Previously we discussed whether your real estate lease includes the most current property insurance requirements. Now let’s talk about the type of liability insurance coverage your lease requires and, depending on the language in your lease, whether you actually have any coverage at all.
The most common risk allocation scenario is for retail Landlords to provide commercial general liability (“CGL”) coverage for the common areas and for Tenants to provide CGL coverage within the leased premises. This type of allocated responsibility can be used not only to cover risk but also as a tool to cover the parties’ respective indemnification obligations in their lease.
In the past, comprehensive general liability insurance was offered as a basic policy with numerous possible endorsements. In 1986, the Insurance Services Office, Inc. (“ISO”), a company that provides advisory services and information to insurance companies and that develops and publishes insurance policy language that many insurance companies use as the basis for their products, issued ISO form CG 00 01 commonly referred to as a CGL policy.
This policy simplifies matters by including within a single policy the coverages that previously could be obtained only through multiple endorsements. If your lease form requires comprehensive general liability insurance be provided, we recommend you consider changing your form to require commercial general liability insurance, on an occurrence basis, issued on a form at least as broad as ISO Form CG 00 01 10 01 or another ISO CGL “occurrence” form providing equivalent coverage including broad form contractual liability coverage, specifically covering but not limited to any indemnification obligations. It is important, however, that you understand the exclusions from coverage in such a policy since some changes were made to some of the exclusions sections in 2001.
We also recommend the policy be issued on an “occurrence” basis rather than a “claims made” basis. If coverage is on a “claims made” basis, a loss is covered only if the event happened and the claim is made during the term of the policy. An “occurrence” based CGL policy covers incidents that occur during the policy period regardless of when the claim arising out of the event is actually filed. In addition, occurrence based CGL policies often provide defense costs in addition to the coverage and do not reduce the coverage – another important distinction with claims made coverage.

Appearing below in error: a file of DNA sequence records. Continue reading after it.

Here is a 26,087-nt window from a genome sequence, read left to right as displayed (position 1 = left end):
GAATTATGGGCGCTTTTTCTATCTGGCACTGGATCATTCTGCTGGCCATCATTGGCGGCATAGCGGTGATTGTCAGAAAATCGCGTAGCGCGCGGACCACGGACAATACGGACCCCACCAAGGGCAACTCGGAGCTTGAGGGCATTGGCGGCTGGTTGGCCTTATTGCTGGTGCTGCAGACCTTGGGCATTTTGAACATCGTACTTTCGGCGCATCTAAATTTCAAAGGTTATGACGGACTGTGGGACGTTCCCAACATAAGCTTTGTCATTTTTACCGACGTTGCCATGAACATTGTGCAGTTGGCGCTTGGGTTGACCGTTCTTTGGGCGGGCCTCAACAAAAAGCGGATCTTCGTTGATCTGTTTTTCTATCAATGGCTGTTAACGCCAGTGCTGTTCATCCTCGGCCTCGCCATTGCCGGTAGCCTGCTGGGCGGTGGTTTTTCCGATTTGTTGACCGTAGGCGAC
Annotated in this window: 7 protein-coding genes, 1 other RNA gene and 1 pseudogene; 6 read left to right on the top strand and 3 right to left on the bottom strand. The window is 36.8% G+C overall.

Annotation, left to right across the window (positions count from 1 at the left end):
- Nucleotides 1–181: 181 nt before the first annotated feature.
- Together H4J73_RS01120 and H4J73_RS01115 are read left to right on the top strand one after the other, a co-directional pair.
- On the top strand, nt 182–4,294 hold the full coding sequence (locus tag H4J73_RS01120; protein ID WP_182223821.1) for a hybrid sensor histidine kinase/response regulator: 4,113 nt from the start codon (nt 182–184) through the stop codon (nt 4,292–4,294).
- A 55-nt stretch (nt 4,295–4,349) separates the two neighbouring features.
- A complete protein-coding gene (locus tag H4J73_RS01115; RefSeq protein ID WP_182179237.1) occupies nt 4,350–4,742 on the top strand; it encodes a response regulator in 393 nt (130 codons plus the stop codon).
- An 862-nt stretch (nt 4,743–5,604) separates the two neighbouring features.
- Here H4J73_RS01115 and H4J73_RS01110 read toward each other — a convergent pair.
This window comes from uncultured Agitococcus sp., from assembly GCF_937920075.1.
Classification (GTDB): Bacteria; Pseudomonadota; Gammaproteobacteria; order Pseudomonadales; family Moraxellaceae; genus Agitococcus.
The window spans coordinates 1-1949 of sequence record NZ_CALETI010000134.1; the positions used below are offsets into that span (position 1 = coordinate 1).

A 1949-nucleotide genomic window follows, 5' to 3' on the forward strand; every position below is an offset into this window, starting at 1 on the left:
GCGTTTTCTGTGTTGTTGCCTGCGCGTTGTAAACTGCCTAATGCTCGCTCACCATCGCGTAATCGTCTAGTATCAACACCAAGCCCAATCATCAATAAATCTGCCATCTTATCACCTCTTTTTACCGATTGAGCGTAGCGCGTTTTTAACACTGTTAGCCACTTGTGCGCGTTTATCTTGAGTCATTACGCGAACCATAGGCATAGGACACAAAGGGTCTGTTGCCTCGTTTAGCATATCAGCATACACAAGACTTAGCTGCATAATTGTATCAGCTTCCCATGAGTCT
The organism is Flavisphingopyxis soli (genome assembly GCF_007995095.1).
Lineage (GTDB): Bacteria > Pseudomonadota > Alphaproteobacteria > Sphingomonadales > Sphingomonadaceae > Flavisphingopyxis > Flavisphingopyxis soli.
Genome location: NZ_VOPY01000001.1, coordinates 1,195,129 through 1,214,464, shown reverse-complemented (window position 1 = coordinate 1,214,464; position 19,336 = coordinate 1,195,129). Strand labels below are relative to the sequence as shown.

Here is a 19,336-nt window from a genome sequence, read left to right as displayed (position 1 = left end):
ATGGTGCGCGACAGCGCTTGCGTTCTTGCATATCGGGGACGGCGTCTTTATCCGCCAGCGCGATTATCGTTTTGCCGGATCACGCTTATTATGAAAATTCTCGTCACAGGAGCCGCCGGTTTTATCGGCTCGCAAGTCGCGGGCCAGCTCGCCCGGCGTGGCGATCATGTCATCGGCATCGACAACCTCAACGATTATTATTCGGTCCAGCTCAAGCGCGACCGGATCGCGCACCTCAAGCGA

The other important aspect of CGL coverage is that these policies are written with a per occurrence limit for all bodily injury and property damage. Liability claims have an annual aggregate for all claims arising during the applicable policy year. If the aggregate limit is reached in a given policy year, an umbrella policy is needed to provide additional coverage for any claims in excess of the annual aggregate amount.
For many years, a certificate of insurance issued by a broker was thought to ensure that the party named as an “additional insured” was, in fact, insured.
However, it’s important to understand that certificates of insurance, whether in the form of an ACORD certificate or otherwise, indicate the existence of insurance but are not evidence that the additional insured has insurance coverage under the specified policy. Additionally, an insurance agent may not be authorized to issue a certificate of insurance or may have limited authority.
The best practice to ensure that a party expecting to be an additional insured is to obtain an additional insured endorsement(s) to the insurance policy (ISO CG 20 11 – Additional Insured – Managers or Lessors of Premises) issued by the insurance company to confirm the additional insured coverage.
…and make sure the endorsement is completely and properly filled out!
By D. Jean Shaw
D. Jean Shaw is an attorney with Horenstein Law Group PLLC.
Jean’s practice focuses on all aspects of complex real estate law, including complex commercial real estate development, due diligence, acquisitions, dispositions, leasing and financing.